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Another infuriating tale of musicians mistreated by airlines: "Musician ‘kicked off’ United Airlines flight for attempting to stow her violin safely." This is the main reason why I would never fly with my guitar, the other being the danger of customs agents deciding that my ebony fingerboard was "illegal". As a musician, you come to have quite a negative impression of air travel. After a number of years of touring I came to deeply detest the staff that treat musicians so badly.
Lee was flying first class from Washington Dulles Airport to Detroit Metropolitan Airport on 12 June with her violin, which met FAA regulations, according to the musician. However, when she was unable to fit her instrument in the overhead locker, she asked a flight attendant for assistance:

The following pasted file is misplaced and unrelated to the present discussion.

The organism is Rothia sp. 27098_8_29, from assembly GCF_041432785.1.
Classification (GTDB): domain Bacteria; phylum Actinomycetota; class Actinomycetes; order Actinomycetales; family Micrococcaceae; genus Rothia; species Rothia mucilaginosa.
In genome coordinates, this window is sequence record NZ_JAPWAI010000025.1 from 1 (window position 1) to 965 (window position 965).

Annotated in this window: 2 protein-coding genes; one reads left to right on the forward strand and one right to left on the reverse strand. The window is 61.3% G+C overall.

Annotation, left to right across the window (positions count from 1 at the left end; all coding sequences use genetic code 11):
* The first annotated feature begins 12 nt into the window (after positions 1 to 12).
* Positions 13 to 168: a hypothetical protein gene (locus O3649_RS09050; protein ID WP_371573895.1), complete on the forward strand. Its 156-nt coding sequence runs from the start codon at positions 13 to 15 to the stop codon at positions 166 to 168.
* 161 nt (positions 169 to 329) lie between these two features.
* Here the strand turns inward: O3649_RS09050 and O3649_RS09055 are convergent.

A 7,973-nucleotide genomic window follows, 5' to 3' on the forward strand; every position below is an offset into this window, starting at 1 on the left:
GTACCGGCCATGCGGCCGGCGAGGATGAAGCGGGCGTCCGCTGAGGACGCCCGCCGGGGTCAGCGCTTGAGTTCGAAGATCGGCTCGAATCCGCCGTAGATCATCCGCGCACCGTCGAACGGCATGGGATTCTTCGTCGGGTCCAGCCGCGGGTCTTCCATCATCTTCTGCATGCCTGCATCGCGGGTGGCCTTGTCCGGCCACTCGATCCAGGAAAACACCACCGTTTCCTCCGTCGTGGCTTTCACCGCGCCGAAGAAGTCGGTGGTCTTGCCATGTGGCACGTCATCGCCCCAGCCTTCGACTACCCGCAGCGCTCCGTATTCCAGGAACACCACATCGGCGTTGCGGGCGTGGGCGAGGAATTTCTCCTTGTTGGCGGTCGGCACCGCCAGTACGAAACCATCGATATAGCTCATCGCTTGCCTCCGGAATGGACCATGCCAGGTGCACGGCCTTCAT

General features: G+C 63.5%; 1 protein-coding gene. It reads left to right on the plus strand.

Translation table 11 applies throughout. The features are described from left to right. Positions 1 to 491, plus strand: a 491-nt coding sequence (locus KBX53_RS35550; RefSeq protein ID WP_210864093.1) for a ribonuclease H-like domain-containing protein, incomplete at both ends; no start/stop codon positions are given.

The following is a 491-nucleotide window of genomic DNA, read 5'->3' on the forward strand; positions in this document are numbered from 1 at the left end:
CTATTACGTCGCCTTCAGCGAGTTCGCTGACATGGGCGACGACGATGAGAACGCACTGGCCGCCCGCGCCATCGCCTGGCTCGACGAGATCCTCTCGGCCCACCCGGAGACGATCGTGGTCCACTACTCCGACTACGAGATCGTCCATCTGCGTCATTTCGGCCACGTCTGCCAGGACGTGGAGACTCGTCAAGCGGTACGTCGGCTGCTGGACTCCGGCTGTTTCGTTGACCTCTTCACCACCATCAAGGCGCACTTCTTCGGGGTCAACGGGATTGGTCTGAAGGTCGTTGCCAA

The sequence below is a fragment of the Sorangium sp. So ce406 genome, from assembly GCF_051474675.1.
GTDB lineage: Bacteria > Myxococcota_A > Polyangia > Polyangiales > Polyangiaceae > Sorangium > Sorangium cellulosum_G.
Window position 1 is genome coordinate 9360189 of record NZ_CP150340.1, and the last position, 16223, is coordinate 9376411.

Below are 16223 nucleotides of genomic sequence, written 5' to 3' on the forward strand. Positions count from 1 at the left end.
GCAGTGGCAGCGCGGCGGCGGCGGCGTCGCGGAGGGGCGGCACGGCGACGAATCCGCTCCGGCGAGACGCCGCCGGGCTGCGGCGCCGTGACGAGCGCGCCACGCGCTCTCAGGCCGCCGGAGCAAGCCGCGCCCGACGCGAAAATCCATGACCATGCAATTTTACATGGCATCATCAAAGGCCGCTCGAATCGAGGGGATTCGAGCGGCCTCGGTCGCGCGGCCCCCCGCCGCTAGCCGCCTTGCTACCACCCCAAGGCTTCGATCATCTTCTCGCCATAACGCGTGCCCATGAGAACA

‘She said she didn’t have time to help me,’ writes Lee. ‘I saw that the under-the-seat space for the first row of economy was plentiful, although there were some small backpacks of customers sitting there. It looked like my violin case would fit. I very politely asked the customers sitting there if they’d be willing to move their bags – I would buy them drinks (and move their bags) – and since my violin is a very rare (antique) precious instrument that cannot be checked, if I could possibly put it there. They complied. While I was doing that (and my violin case fit perfectly there, see picture), the aforementioned flight attendant came to me and said, “You are being a disturbance, I don’t want you on my flight anymore” and kicked me off the flight.’